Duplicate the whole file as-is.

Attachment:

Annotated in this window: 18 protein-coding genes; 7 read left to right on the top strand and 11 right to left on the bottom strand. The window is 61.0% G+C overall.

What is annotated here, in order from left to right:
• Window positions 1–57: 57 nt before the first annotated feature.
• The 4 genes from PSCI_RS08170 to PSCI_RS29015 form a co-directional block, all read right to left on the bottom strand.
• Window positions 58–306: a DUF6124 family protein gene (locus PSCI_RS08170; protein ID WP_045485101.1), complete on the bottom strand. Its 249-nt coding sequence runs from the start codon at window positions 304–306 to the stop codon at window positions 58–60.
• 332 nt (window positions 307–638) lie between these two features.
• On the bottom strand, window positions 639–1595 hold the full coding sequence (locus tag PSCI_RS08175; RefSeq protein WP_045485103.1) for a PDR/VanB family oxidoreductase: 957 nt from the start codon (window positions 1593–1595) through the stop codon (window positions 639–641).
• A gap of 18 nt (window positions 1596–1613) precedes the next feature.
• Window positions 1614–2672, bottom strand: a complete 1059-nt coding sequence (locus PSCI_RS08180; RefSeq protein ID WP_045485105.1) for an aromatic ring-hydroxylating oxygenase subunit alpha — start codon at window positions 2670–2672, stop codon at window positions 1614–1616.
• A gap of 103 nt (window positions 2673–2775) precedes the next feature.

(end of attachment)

Annotated in this window: 18 protein-coding genes; 7 read left to right on the top strand and 11 right to left on the bottom strand. The window is 61.0% G+C overall.

What is annotated here, in order from left to right:
• Window positions 1–57: 57 nt before the first annotated feature.
• The 4 genes from PSCI_RS08170 to PSCI_RS29015 form a co-directional block, all read right to left on the bottom strand.
• Window positions 58–306: a DUF6124 family protein gene (locus PSCI_RS08170; protein ID WP_045485101.1), complete on the bottom strand. Its 249-nt coding sequence runs from the start codon at window positions 304–306 to the stop codon at window positions 58–60.
• 332 nt (window positions 307–638) lie between these two features.
• On the bottom strand, window positions 639–1595 hold the full coding sequence (locus tag PSCI_RS08175; RefSeq protein WP_045485103.1) for a PDR/VanB family oxidoreductase: 957 nt from the start codon (window positions 1593–1595) through the stop codon (window positions 639–641).
• A gap of 18 nt (window positions 1596–1613) precedes the next feature.
• Window positions 1614–2672, bottom strand: a complete 1059-nt coding sequence (locus PSCI_RS08180; RefSeq protein ID WP_045485105.1) for an aromatic ring-hydroxylating oxygenase subunit alpha — start codon at window positions 2670–2672, stop codon at window positions 1614–1616.
• A gap of 103 nt (window positions 2673–2775) precedes the next feature.